I have been teaching (courses related to algorithms and complexity) for the past six years (five years as a PhD student at GeorgiaTech, and the past one year at Princeton). One of the most challenging and interesting part of teaching is creating new exercises to help teach the important concepts in an efficient way. We often need lots of problems to include in homeworks, midterms, final exams and also to create practice problem sets.

We do not get enough time to teach all the concepts in class because the number of hours/week is bounded. I personally like to teach only the main concepts in class and design good problem sets so that students can learn the generalizations or extensions of the concepts by solving problems hands-on. This helps them develop their own intuitions about the concepts.

Whenever I need a new exercise I hardly open a physical textbook. I usually search on internet and find exercises from a course website (or) “extract” an exercise from a research paper. There are hundreds of exercises “hidden” in pdf files across several course homepages. Instructors often spend lots of time designing them. If these exercises can reach all the instructors and students across the world in an efficiently-indexed form, that will help everybody. Instructors will be happy that the exercises they designed are not confined to just one course. Students will have an excellent supply of exercises to hone their problem-solving skills.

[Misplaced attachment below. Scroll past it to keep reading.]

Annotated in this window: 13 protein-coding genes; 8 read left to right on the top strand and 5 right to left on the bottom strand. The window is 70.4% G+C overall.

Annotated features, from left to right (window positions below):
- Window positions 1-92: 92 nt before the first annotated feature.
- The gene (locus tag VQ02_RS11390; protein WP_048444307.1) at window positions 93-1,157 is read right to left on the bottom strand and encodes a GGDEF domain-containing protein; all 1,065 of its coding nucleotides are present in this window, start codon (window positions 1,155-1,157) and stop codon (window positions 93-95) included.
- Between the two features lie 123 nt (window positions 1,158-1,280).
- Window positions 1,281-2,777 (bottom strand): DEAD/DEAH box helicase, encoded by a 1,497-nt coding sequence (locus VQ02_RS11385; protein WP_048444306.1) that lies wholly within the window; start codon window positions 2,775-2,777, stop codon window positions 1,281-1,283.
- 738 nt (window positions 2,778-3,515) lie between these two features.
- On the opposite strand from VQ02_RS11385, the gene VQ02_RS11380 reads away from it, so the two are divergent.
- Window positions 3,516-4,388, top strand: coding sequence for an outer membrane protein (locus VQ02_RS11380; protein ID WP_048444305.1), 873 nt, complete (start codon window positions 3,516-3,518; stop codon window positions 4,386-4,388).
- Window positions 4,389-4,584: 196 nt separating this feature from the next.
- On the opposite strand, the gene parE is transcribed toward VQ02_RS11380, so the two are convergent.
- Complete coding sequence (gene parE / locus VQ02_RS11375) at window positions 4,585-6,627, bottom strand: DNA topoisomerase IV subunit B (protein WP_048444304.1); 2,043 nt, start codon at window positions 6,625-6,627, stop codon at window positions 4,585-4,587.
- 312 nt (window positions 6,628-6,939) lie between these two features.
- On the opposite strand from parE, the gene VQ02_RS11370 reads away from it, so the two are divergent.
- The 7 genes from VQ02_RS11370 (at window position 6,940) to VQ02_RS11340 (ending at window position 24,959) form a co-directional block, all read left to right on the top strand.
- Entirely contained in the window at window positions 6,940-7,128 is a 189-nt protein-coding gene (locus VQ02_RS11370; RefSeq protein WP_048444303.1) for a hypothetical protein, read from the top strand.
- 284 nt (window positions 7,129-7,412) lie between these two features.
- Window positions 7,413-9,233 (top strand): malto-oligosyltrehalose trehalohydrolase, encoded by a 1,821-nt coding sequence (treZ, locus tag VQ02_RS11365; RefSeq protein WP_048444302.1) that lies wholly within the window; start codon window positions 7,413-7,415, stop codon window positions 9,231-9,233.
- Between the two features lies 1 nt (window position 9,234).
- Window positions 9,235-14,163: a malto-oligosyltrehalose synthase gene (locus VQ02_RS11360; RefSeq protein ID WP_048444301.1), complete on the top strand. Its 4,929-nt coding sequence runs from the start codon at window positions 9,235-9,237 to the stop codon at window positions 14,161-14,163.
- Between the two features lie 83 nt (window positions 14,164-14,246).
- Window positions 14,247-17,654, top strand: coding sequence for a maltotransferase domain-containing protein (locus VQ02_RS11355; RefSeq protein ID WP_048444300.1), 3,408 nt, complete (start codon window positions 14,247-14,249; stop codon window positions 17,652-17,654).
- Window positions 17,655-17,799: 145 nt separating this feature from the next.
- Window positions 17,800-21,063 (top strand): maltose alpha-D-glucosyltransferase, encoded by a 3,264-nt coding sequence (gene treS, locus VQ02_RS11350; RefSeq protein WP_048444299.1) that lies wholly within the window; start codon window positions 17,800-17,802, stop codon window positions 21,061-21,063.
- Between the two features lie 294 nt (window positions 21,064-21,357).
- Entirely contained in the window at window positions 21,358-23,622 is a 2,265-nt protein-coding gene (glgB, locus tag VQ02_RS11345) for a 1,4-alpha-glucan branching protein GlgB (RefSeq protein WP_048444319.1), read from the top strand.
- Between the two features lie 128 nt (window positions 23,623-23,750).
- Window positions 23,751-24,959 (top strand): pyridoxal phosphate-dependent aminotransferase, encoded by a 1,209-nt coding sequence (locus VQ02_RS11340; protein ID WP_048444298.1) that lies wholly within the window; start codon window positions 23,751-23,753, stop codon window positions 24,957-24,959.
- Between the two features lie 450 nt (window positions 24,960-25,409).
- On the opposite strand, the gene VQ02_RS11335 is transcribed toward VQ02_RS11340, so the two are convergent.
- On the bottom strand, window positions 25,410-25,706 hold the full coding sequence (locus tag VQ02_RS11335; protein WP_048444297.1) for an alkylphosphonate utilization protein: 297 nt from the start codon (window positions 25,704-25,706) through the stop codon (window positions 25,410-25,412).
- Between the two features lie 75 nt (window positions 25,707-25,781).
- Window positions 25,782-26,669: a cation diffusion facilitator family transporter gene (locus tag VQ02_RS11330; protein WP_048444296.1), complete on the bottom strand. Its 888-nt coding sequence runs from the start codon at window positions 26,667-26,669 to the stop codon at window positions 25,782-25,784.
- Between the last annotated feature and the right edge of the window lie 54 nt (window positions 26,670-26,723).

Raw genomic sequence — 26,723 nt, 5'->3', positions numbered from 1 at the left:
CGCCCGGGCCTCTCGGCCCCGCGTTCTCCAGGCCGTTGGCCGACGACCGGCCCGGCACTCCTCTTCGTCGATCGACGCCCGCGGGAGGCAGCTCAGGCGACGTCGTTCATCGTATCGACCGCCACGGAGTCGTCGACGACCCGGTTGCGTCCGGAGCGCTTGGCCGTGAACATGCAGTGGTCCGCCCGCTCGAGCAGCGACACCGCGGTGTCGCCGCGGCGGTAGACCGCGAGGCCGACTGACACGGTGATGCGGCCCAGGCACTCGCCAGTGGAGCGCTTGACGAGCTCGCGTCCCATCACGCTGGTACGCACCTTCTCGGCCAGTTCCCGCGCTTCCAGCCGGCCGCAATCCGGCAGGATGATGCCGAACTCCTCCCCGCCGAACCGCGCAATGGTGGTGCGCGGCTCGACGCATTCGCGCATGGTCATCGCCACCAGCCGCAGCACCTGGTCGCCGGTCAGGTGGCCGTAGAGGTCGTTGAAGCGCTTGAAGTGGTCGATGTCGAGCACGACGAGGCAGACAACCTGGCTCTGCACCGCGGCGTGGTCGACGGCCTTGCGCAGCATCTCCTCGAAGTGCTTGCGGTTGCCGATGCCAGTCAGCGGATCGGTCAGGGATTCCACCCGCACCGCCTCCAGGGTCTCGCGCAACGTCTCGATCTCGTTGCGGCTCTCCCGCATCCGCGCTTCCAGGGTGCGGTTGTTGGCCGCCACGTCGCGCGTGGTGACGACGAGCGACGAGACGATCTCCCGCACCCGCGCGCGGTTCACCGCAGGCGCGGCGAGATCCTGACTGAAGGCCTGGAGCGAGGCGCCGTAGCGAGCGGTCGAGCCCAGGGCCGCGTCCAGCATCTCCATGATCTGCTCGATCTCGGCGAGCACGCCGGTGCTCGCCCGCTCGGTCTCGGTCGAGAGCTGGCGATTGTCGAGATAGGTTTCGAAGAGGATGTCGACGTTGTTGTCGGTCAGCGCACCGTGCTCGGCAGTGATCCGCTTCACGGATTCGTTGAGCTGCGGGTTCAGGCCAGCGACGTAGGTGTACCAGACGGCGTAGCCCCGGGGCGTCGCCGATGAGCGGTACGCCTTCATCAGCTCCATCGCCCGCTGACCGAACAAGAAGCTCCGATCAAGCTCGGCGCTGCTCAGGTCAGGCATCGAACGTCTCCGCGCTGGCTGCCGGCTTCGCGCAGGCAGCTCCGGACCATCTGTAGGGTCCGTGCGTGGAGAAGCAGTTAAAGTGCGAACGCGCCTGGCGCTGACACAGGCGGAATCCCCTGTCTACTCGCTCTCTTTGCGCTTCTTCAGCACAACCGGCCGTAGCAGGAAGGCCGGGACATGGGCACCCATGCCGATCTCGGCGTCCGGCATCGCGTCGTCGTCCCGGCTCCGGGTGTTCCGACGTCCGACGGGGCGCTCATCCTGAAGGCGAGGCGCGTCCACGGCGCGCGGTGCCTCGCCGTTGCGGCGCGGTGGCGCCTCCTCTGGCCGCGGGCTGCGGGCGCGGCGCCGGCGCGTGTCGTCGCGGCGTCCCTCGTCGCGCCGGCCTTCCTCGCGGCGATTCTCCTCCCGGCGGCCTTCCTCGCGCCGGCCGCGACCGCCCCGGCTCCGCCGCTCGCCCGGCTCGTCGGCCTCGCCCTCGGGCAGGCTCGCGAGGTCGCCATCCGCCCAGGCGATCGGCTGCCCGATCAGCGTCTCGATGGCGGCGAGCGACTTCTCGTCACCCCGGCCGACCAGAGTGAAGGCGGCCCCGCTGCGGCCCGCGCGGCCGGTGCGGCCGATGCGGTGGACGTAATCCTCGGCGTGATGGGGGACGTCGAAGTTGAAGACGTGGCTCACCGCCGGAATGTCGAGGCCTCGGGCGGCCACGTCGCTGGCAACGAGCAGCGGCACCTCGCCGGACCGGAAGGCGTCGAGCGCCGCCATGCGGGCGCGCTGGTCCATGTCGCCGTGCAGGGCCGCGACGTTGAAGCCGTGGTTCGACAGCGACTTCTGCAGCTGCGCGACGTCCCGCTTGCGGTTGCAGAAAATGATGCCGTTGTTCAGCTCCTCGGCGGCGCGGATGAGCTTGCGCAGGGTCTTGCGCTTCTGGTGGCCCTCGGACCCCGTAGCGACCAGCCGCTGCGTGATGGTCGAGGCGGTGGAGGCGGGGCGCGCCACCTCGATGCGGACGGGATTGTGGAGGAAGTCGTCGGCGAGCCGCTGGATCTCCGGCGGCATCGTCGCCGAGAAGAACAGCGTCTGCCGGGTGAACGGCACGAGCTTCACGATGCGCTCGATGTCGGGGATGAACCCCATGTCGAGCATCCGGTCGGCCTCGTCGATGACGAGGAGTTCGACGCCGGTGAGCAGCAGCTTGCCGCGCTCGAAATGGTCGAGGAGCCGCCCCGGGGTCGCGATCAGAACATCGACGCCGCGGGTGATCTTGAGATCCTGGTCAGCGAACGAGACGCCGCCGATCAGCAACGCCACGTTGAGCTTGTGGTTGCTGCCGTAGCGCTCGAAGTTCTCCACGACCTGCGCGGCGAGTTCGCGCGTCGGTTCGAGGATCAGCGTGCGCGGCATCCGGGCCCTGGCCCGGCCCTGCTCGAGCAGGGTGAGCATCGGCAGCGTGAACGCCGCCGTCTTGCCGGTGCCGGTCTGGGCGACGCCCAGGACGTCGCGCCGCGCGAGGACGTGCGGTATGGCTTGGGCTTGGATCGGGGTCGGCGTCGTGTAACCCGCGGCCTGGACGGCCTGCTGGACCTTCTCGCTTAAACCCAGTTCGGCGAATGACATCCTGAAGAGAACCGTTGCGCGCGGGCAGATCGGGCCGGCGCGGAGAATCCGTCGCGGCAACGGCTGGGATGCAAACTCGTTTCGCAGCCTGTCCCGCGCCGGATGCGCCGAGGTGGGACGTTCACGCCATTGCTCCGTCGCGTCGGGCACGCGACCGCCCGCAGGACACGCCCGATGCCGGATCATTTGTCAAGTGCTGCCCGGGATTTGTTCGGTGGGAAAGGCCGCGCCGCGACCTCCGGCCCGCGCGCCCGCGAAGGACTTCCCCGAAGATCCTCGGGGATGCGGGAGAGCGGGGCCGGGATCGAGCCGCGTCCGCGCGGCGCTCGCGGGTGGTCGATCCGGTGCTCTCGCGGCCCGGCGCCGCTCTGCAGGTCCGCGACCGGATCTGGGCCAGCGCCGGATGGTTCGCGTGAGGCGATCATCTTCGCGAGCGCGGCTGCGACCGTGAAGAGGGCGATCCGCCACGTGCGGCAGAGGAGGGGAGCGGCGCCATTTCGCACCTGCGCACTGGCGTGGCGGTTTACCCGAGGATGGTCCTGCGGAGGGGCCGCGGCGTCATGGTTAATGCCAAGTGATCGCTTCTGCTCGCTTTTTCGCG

During 2008, half-way through my PhD, I started collected the exercises I like in a private blog. At the same time I registered the domain to make these exercises public. In 2011, towards the end of my PhD, I started using the domain and made a public blog so that anybody can post an exercise. [ Notice that I did not use the domain for three years. During these three years I got several offers ranging upto $5000 to sell the domain. So I knew I got the right name 🙂 ] Soon, I realized that wordpress is somewhat “static” in nature and does not have enough “social” features I wanted. A screenshot of the old website is shown below.

The new version of TrueShelf is a social website enabling “crowd-sourcing” of exercises in any area. Here is the new logo, I am excited about 🙂